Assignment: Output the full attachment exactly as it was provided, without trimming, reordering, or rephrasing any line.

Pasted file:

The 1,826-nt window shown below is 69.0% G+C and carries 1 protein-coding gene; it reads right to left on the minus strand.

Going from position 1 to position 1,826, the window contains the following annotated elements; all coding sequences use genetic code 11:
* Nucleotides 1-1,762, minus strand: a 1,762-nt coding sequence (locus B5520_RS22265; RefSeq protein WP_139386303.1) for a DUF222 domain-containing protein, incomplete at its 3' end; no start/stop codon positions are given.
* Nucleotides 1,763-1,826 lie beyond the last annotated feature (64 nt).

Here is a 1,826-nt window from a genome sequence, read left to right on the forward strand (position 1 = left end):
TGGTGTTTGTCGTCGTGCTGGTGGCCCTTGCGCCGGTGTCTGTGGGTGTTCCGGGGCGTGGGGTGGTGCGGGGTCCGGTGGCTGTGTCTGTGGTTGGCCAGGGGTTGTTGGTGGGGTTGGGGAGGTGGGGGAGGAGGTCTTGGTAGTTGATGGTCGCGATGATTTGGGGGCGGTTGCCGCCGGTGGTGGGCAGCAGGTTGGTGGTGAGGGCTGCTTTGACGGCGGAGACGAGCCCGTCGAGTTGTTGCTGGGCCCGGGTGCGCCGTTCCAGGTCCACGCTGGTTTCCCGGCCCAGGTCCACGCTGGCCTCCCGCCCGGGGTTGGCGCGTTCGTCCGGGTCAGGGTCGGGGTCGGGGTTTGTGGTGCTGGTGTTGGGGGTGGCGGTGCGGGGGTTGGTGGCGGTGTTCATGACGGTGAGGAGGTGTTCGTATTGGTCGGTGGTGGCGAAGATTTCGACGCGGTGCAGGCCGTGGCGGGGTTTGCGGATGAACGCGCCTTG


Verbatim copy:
The 1,826-nt window shown below is 69.0% G+C and carries 1 protein-coding gene; it reads right to left on the minus strand.

Going from position 1 to position 1,826, the window contains the following annotated elements; all coding sequences use genetic code 11:
* Nucleotides 1-1,762, minus strand: a 1,762-nt coding sequence (locus B5520_RS22265; RefSeq protein WP_139386303.1) for a DUF222 domain-containing protein, incomplete at its 3' end; no start/stop codon positions are given.
* Nucleotides 1,763-1,826 lie beyond the last annotated feature (64 nt).

Here is a 1,826-nt window from a genome sequence, read left to right on the forward strand (position 1 = left end):
TGGTGTTTGTCGTCGTGCTGGTGGCCCTTGCGCCGGTGTCTGTGGGTGTTCCGGGGCGTGGGGTGGTGCGGGGTCCGGTGGCTGTGTCTGTGGTTGGCCAGGGGTTGTTGGTGGGGTTGGGGAGGTGGGGGAGGAGGTCTTGGTAGTTGATGGTCGCGATGATTTGGGGGCGGTTGCCGCCGGTGGTGGGCAGCAGGTTGGTGGTGAGGGCTGCTTTGACGGCGGAGACGAGCCCGTCGAGTTGTTGCTGGGCCCGGGTGCGCCGTTCCAGGTCCACGCTGGTTTCCCGGCCCAGGTCCACGCTGGCCTCCCGCCCGGGGTTGGCGCGTTCGTCCGGGTCAGGGTCGGGGTCGGGGTTTGTGGTGCTGGTGTTGGGGGTGGCGGTGCGGGGGTTGGTGGCGGTGTTCATGACGGTGAGGAGGTGTTCGTATTGGTCGGTGGTGGCGAAGATTTCGACGCGGTGCAGGCCGTGGCGGGGTTTGCGGATGAACGCGCCTTG